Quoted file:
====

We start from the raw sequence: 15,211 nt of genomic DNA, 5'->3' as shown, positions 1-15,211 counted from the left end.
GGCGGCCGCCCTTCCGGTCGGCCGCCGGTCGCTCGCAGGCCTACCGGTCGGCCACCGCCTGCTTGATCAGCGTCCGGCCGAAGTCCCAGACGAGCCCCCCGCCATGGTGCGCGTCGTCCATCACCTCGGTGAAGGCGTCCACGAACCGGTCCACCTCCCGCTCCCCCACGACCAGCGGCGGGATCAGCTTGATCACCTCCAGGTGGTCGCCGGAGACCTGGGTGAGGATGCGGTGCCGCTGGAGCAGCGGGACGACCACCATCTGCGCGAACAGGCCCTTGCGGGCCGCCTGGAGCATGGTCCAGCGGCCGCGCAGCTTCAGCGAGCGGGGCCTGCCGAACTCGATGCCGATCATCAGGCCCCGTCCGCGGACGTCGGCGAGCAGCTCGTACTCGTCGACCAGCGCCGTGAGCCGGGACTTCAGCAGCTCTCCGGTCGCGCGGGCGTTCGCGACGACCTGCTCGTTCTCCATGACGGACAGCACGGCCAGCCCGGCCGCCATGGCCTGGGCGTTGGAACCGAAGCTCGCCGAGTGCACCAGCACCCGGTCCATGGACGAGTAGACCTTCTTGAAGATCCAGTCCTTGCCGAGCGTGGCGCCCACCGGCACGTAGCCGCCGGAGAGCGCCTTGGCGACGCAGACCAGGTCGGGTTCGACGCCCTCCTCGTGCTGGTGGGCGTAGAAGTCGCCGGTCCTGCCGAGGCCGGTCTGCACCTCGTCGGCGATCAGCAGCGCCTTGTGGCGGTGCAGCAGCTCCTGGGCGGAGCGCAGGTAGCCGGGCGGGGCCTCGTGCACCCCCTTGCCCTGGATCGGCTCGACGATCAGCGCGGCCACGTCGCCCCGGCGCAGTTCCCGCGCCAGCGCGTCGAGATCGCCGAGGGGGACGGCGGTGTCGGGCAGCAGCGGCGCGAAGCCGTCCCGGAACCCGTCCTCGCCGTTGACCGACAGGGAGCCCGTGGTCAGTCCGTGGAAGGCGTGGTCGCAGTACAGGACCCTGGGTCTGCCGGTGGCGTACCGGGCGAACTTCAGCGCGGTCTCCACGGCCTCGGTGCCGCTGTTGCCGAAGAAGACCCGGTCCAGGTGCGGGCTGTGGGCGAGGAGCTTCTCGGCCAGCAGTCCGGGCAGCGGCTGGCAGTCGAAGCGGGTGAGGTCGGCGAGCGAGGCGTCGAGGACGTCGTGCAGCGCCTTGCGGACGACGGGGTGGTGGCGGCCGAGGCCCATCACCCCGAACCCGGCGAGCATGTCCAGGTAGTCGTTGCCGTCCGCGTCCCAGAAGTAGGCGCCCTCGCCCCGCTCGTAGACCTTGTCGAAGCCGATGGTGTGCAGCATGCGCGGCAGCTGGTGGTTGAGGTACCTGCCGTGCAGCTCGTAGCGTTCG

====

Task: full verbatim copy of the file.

We start from the raw sequence: 15,211 nt of genomic DNA, 5'->3' as shown, positions 1-15,211 counted from the left end.
GGCGGCCGCCCTTCCGGTCGGCCGCCGGTCGCTCGCAGGCCTACCGGTCGGCCACCGCCTGCTTGATCAGCGTCCGGCCGAAGTCCCAGACGAGCCCCCCGCCATGGTGCGCGTCGTCCATCACCTCGGTGAAGGCGTCCACGAACCGGTCCACCTCCCGCTCCCCCACGACCAGCGGCGGGATCAGCTTGATCACCTCCAGGTGGTCGCCGGAGACCTGGGTGAGGATGCGGTGCCGCTGGAGCAGCGGGACGACCACCATCTGCGCGAACAGGCCCTTGCGGGCCGCCTGGAGCATGGTCCAGCGGCCGCGCAGCTTCAGCGAGCGGGGCCTGCCGAACTCGATGCCGATCATCAGGCCCCGTCCGCGGACGTCGGCGAGCAGCTCGTACTCGTCGACCAGCGCCGTGAGCCGGGACTTCAGCAGCTCTCCGGTCGCGCGGGCGTTCGCGACGACCTGCTCGTTCTCCATGACGGACAGCACGGCCAGCCCGGCCGCCATGGCCTGGGCGTTGGAACCGAAGCTCGCCGAGTGCACCAGCACCCGGTCCATGGACGAGTAGACCTTCTTGAAGATCCAGTCCTTGCCGAGCGTGGCGCCCACCGGCACGTAGCCGCCGGAGAGCGCCTTGGCGACGCAGACCAGGTCGGGTTCGACGCCCTCCTCGTGCTGGTGGGCGTAGAAGTCGCCGGTCCTGCCGAGGCCGGTCTGCACCTCGTCGGCGATCAGCAGCGCCTTGTGGCGGTGCAGCAGCTCCTGGGCGGAGCGCAGGTAGCCGGGCGGGGCCTCGTGCACCCCCTTGCCCTGGATCGGCTCGACGATCAGCGCGGCCACGTCGCCCCGGCGCAGTTCCCGCGCCAGCGCGTCGAGATCGCCGAGGGGGACGGCGGTGTCGGGCAGCAGCGGCGCGAAGCCGTCCCGGAACCCGTCCTCGCCGTTGACCGACAGGGAGCCCGTGGTCAGTCCGTGGAAGGCGTGGTCGCAGTACAGGACCCTGGGTCTGCCGGTGGCGTACCGGGCGAACTTCAGCGCGGTCTCCACGGCCTCGGTGCCGCTGTTGCCGAAGAAGACCCGGTCCAGGTGCGGGCTGTGGGCGAGGAGCTTCTCGGCCAGCAGTCCGGGCAGCGGCTGGCAGTCGAAGCGGGTGAGGTCGGCGAGCGAGGCGTCGAGGACGTCGTGCAGCGCCTTGCGGACGACGGGGTGGTGGCGGCCGAGGCCCATCACCCCGAACCCGGCGAGCATGTCCAGGTAGTCGTTGCCGTCCGCGTCCCAGAAGTAGGCGCCCTCGCCCCGCTCGTAGACCTTGTCGAAGCCGATGGTGTGCAGCATGCGCGGCAGCTGGTGGTTGAGGTACCTGCCGTGCAGCTCGTAGCGTTCG